The Latin roots of the word “advocacy” stems from “to voice” or “to call to.” The practice of medicine is often referred to as a calling. Doctors are called to serve society. We spend most of our time advocating for patients’ needs. But it wasn’t until the pandemic that I realized my stethoscope could actually be a microphone for my voice.
Misinformation was taking over people’s decisions to stay home, mask, social distance and get vaccinated. It was literally killing people. One patient refused to get vaccinated because she believed that it was a government tracking device. She contracted COVID-19, and she, her sister and son all died. In my gut, I felt a moral responsibility to dispel myths on COVID-19. People were being manipulated by false information. It was a strong calling that kept me sleepless at night, seeing the faces of my patients who died alone on the COVID wards.
I began on social media by hosting COVID-19 town halls, joining an advocacy group called This is our Shot and writing op eds. After exhausting hospital shifts, I was everywhere and anywhere that I could be an advocate for keeping people safe through the pandemic, whether it be television, radio or social media. My energy fuelled me through the post-traumatic stress and fatigue of being a healthcare worker in a pandemic, knowing if I could save one life, it was worth it
COVID-19 has taught me that I have a moral responsibility to use my voice. In addition to advocating for care against COVID-19, I’m now advocating for physician burnout, physician gender pay inequality, the rise in alcohol consumption, health disparities, and mental health.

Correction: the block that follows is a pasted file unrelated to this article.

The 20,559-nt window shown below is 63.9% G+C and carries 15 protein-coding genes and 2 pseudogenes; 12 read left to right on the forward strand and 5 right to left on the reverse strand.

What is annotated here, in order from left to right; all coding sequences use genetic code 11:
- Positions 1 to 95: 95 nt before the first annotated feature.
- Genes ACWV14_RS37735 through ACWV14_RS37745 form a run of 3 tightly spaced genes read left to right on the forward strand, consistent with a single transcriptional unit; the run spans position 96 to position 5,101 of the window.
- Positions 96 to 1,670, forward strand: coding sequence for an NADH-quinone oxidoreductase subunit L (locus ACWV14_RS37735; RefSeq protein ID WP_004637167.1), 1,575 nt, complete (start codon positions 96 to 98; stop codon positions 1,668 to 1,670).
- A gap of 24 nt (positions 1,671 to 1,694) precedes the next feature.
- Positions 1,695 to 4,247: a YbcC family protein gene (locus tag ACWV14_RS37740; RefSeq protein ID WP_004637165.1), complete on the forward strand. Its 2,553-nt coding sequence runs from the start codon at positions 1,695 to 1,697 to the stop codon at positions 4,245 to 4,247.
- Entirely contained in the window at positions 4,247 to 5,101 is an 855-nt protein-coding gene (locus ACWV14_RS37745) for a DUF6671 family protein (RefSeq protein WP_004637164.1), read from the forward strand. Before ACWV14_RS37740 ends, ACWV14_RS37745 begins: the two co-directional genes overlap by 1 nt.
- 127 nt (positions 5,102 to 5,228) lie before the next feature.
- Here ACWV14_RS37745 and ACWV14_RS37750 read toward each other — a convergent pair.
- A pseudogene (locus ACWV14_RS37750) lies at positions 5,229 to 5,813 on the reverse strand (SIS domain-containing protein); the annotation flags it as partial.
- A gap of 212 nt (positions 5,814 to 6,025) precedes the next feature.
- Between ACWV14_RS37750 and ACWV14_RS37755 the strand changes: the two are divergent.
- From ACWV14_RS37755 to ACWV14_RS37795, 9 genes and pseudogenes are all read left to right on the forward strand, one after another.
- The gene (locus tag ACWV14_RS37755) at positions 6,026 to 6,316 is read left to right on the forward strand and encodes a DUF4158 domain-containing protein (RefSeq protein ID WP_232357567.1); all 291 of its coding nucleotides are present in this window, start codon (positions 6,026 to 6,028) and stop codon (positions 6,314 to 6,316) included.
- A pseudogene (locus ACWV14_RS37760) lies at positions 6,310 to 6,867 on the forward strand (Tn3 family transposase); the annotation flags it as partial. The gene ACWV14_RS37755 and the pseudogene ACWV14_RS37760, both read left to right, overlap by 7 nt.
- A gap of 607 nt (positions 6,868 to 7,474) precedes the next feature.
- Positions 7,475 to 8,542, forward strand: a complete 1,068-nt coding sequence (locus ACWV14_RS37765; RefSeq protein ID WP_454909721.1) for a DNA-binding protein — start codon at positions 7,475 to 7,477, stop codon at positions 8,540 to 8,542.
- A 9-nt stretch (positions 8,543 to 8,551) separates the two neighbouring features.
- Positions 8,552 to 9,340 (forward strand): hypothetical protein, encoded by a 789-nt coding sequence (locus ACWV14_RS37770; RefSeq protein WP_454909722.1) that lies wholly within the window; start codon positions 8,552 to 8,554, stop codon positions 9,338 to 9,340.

The truth is, once you catch the advocacy bug, you can’t turn your back on it. Your moral responsibility becomes addicting and for me, it’s become my mission, my existence, my purpose.
Being a Landecker Democracy fellow has helped open my eyes to so many issues I wasn’t aware of related to health. I now look at everything through the lens of advocacy: the refugee crisis, environmental justice, marginalized groups, racism and homelessness. All of these issues require a health expert advocate and who better than the most trusted messenger, a doctor.
The doctor has the privilege to listen to hearts, open them and repair them. The mere act of auscultation with a stethoscope is a skill that we are trained to listen, then diagnose and treat. Advocacy is the same. Listening to the issues, digesting them and then treating the problem, whether it be through raising awareness through podcasts, television appearances or op eds, protesting at rallies, signing petitions or actively working for solutions such as advising senators on misinformation legislation.
Now, when putting on the white coat, I recognize that medicine is a calling for advocacy. I have sutured the practice of medicine with a voice to shape the public debate on important social issues. My stethoscope is my microphone, and I’ll continue to use my profession as a doctor to help all people live the happiest and healthiest lives they deserve.
Asha Shajahan, MD, MHSA is a Landecker Democracy Fellow and community health advocate. She's written several Op-Eds in national publications, had television appearances and public speaking engagements on health advocacy. Most recently. She is involved in health advocacy around Covid-19, misinformation and health disparities, particularly for the vulnerable. She’s an award-winning podcast host, a doctor, a professor, a caregiver, and activist in all things health.
Check her out at drshajahan.com and on Instagram @drashas.
The Landecker Democracy Fellowship strengthens democratic values and communities. The program in collaboration with Humanity in Action supports emerging activists, community leaders and young professionals to turn innovative ideas into tangible solutions.